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Volume 25 Issue 1
Feb.  2014
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Inversion of Moho Interface in Northeastern China with Prior Information

  • Received Date: 2014-01-16
  • Non-uniqueness is always, by nature, the problem we face in inversion processes, and it is caused by the phenomenon of equivalence in field, erroneous, discrete, and finite features in observation and the influence of other sources. Many authors have done lots of researches in this field in order to get more reliable outcomes, and joint inversion is a thriving one where different kinds of data are combined to derive certain information simultaneously or sequentially. One of these studies is that the prior information such as the geological, drilling and seismic data will be used as constraints, while the inversion procedure can be controlled. In this article we use a new method with the goal of better obtaining the three-dimensional density contrast interface. This prior seismic data integrated in the inversion can play a constrained role in the procedure which means that the depth of the Moho interface at the seismic location will be restricted. It thus can provide a credible result. In order to test its effect, this program is applied in a field example―derivation of Moho geometry in Northeast China
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通讯作者: 陈斌, bchen63@163.com
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    沈阳化工大学材料科学与工程学院 沈阳 110142

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Inversion of Moho Interface in Northeastern China with Prior Information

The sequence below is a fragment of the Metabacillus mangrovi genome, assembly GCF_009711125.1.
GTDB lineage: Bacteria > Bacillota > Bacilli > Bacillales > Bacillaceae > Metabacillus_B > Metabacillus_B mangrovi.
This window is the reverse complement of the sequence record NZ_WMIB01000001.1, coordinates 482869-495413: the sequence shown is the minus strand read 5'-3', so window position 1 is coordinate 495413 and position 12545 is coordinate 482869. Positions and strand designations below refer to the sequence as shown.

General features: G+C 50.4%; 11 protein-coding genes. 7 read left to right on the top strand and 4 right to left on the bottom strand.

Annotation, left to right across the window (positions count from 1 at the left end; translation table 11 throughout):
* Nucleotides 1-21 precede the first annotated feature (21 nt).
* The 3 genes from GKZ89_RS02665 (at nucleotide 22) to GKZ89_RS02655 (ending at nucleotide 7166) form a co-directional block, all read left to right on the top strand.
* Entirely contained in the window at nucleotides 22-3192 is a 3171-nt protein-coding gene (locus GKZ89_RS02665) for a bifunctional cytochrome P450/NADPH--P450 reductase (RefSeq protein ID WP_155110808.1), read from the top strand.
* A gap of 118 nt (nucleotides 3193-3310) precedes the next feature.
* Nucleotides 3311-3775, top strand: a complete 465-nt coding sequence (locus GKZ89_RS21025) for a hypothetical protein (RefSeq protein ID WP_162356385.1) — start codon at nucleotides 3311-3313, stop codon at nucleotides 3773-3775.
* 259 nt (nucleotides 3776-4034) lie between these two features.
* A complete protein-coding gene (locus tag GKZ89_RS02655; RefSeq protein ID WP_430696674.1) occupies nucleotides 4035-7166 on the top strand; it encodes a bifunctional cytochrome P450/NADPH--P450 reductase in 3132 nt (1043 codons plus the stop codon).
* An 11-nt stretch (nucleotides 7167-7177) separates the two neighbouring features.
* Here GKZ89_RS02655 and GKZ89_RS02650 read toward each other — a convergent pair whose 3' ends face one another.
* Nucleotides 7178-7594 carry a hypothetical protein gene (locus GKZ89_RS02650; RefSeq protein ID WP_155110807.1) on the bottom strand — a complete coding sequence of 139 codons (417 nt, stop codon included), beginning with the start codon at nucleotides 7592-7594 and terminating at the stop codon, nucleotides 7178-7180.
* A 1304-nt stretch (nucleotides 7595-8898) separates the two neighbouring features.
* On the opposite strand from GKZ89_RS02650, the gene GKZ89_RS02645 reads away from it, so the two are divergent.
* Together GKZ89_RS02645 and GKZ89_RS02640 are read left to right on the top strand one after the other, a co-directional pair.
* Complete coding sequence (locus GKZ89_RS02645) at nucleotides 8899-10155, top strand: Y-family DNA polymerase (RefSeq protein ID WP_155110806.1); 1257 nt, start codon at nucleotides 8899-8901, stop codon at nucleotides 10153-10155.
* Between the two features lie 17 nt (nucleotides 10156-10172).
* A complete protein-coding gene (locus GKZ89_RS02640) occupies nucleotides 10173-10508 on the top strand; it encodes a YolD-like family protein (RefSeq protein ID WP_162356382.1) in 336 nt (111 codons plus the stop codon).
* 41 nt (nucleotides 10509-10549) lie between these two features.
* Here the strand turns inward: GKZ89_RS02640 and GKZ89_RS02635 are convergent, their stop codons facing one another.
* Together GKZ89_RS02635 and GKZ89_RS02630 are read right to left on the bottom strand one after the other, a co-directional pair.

• 1. School of Earth Sciences and Engineering, Nanjing University, Nanjing 210093, China

Abstract: Non-uniqueness is always, by nature, the problem we face in inversion processes, and it is caused by the phenomenon of equivalence in field, erroneous, discrete, and finite features in observation and the influence of other sources. Many authors have done lots of researches in this field in order to get more reliable outcomes, and joint inversion is a thriving one where different kinds of data are combined to derive certain information simultaneously or sequentially. One of these studies is that the prior information such as the geological, drilling and seismic data will be used as constraints, while the inversion procedure can be controlled. In this article we use a new method with the goal of better obtaining the three-dimensional density contrast interface. This prior seismic data integrated in the inversion can play a constrained role in the procedure which means that the depth of the Moho interface at the seismic location will be restricted. It thus can provide a credible result. In order to test its effect, this program is applied in a field example―derivation of Moho geometry in Northeast China

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